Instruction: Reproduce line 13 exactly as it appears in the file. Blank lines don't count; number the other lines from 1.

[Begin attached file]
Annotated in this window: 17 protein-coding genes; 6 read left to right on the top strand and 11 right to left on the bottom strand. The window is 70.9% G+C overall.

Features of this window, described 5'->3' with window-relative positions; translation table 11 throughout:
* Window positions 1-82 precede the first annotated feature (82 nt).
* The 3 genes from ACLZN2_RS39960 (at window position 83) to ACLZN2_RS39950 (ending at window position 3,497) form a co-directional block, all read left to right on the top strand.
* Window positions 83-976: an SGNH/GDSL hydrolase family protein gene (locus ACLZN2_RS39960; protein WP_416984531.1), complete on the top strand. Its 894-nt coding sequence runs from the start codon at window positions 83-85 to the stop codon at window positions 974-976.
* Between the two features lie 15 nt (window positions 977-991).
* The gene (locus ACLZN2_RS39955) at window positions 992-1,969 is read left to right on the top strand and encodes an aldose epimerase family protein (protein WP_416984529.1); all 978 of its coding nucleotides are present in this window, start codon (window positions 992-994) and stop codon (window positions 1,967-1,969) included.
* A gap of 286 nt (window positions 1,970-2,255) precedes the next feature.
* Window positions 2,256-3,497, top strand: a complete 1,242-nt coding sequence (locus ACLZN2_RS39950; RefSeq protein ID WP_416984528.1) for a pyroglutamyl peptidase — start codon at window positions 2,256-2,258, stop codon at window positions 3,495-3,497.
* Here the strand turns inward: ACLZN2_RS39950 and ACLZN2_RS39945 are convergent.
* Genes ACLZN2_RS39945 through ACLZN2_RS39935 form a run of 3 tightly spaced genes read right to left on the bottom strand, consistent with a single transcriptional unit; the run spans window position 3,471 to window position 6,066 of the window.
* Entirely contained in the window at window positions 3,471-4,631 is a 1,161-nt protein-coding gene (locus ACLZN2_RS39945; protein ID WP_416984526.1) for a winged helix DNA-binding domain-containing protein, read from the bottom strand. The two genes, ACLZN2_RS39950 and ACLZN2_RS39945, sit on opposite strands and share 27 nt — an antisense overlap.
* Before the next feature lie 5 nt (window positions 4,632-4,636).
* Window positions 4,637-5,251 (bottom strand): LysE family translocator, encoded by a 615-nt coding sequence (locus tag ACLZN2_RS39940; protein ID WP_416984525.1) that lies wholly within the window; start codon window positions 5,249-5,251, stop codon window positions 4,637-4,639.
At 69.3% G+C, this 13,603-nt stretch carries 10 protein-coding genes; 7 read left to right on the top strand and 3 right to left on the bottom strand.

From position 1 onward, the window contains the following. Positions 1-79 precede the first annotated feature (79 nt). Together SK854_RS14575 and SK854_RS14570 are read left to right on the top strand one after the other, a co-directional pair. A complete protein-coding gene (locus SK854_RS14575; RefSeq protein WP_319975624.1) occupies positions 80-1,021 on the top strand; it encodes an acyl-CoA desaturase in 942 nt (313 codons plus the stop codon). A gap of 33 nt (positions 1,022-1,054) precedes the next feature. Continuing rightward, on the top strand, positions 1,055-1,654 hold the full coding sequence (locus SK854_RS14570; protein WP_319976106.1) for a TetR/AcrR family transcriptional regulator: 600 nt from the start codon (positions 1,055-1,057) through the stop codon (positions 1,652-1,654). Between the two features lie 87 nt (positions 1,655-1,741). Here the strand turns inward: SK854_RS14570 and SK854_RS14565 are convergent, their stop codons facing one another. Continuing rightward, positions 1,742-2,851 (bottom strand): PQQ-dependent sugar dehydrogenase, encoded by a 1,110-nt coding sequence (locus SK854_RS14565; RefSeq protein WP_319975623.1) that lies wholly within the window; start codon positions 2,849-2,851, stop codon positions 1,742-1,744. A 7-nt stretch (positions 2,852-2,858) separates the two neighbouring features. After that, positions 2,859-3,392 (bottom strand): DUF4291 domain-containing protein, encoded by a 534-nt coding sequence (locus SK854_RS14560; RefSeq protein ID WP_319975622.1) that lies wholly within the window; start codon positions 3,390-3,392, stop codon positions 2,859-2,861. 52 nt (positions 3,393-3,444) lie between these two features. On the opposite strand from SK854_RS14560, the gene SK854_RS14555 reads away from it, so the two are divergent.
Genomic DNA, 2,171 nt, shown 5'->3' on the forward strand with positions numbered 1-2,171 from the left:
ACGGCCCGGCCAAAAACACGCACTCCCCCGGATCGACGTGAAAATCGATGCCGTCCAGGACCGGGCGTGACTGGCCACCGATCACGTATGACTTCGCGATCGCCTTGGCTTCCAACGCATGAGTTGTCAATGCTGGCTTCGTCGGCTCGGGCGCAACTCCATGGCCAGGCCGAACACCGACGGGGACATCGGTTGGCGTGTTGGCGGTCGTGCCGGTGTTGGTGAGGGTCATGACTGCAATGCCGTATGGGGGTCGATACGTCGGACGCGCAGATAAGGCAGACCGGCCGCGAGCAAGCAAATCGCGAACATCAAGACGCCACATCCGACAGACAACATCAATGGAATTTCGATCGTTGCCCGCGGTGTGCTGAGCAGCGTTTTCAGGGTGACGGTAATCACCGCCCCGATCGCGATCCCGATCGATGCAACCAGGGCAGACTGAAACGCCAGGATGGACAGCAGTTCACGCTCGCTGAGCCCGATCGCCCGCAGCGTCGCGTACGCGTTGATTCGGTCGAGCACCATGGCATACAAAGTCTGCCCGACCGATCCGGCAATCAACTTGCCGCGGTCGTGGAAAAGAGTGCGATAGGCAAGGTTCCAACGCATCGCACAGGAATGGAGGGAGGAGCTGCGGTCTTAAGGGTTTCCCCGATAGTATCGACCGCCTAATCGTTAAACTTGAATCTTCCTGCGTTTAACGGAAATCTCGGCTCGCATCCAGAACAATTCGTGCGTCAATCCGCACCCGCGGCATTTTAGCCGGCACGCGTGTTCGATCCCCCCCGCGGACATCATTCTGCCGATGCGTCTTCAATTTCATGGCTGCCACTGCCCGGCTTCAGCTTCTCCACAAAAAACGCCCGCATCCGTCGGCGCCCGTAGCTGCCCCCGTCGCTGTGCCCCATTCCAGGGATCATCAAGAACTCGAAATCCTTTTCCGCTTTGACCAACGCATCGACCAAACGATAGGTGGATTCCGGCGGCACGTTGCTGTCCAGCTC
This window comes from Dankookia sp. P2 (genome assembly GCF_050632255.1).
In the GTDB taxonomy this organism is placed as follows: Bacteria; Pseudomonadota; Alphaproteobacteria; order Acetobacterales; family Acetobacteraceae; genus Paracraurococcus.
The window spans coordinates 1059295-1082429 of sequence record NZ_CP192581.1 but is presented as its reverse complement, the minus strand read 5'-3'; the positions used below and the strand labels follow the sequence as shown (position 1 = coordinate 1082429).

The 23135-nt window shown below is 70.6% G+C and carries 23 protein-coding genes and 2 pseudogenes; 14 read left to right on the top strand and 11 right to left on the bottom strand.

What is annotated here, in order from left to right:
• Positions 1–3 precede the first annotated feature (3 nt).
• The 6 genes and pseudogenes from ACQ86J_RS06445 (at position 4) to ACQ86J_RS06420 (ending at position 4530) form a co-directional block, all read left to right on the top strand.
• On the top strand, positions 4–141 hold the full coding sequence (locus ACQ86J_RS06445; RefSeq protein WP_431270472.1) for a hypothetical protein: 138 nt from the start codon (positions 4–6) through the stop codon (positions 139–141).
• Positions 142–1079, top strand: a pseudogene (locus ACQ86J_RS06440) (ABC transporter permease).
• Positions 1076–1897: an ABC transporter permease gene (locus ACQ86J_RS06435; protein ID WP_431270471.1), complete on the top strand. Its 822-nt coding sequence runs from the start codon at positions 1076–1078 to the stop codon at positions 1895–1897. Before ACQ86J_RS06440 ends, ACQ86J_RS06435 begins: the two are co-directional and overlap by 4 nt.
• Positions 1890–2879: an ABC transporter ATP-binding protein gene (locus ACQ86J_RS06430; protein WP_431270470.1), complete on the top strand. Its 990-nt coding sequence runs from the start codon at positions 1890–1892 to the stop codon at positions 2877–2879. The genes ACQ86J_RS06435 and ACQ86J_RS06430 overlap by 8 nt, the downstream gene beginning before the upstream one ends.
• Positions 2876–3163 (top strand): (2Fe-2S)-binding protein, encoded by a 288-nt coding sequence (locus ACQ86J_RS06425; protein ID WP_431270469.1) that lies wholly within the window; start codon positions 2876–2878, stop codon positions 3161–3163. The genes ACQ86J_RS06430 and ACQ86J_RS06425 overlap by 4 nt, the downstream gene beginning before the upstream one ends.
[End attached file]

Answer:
* Before the next feature lie 5 nt (window positions 4,632-4,636).